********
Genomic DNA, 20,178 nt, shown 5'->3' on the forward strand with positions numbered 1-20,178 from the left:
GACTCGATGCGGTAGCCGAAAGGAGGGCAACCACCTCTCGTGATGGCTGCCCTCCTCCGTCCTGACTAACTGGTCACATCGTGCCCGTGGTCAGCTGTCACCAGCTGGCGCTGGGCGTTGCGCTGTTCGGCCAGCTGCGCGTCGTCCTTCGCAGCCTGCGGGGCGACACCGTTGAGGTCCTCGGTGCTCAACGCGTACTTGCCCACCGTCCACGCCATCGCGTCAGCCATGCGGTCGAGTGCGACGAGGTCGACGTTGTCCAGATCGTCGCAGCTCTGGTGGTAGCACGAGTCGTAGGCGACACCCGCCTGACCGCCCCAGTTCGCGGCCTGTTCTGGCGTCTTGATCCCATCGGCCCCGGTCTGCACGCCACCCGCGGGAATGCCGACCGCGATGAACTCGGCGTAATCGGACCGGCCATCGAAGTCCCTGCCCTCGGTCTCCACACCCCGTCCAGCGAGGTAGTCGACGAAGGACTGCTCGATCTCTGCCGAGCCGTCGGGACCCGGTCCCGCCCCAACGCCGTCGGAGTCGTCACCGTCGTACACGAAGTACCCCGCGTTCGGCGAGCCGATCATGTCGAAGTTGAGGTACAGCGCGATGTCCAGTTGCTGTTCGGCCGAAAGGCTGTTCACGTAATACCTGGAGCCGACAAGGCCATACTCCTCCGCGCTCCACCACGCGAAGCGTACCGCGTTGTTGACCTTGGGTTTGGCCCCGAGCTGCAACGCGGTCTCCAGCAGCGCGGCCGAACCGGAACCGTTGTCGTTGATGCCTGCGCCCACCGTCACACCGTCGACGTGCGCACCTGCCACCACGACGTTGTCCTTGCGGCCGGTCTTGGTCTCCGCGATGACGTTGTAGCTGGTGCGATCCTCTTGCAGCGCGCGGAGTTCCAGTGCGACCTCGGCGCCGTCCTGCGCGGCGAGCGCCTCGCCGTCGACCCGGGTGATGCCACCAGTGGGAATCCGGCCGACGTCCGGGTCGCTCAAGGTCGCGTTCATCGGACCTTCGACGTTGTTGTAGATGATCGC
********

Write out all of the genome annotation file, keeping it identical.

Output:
Genomic DNA, 20,178 nt, shown 5'->3' on the forward strand with positions numbered 1-20,178 from the left:
GACTCGATGCGGTAGCCGAAAGGAGGGCAACCACCTCTCGTGATGGCTGCCCTCCTCCGTCCTGACTAACTGGTCACATCGTGCCCGTGGTCAGCTGTCACCAGCTGGCGCTGGGCGTTGCGCTGTTCGGCCAGCTGCGCGTCGTCCTTCGCAGCCTGCGGGGCGACACCGTTGAGGTCCTCGGTGCTCAACGCGTACTTGCCCACCGTCCACGCCATCGCGTCAGCCATGCGGTCGAGTGCGACGAGGTCGACGTTGTCCAGATCGTCGCAGCTCTGGTGGTAGCACGAGTCGTAGGCGACACCCGCCTGACCGCCCCAGTTCGCGGCCTGTTCTGGCGTCTTGATCCCATCGGCCCCGGTCTGCACGCCACCCGCGGGAATGCCGACCGCGATGAACTCGGCGTAATCGGACCGGCCATCGAAGTCCCTGCCCTCGGTCTCCACACCCCGTCCAGCGAGGTAGTCGACGAAGGACTGCTCGATCTCTGCCGAGCCGTCGGGACCCGGTCCCGCCCCAACGCCGTCGGAGTCGTCACCGTCGTACACGAAGTACCCCGCGTTCGGCGAGCCGATCATGTCGAAGTTGAGGTACAGCGCGATGTCCAGTTGCTGTTCGGCCGAAAGGCTGTTCACGTAATACCTGGAGCCGACAAGGCCATACTCCTCCGCGCTCCACCACGCGAAGCGTACCGCGTTGTTGACCTTGGGTTTGGCCCCGAGCTGCAACGCGGTCTCCAGCAGCGCGGCCGAACCGGAACCGTTGTCGTTGATGCCTGCGCCCACCGTCACACCGTCGACGTGCGCACCTGCCACCACGACGTTGTCCTTGCGGCCGGTCTTGGTCTCCGCGATGACGTTGTAGCTGGTGCGATCCTCTTGCAGCGCGCGGAGTTCCAGTGCGACCTCGGCGCCGTCCTGCGCGGCGAGCGCCTCGCCGTCGACCCGGGTGATGCCACCAGTGGGAATCCGGCCGACGTCCGGGTCGCTCAAGGTCGCGTTCATCGGACCTTCGACGTTGTTGTAGATGATCGC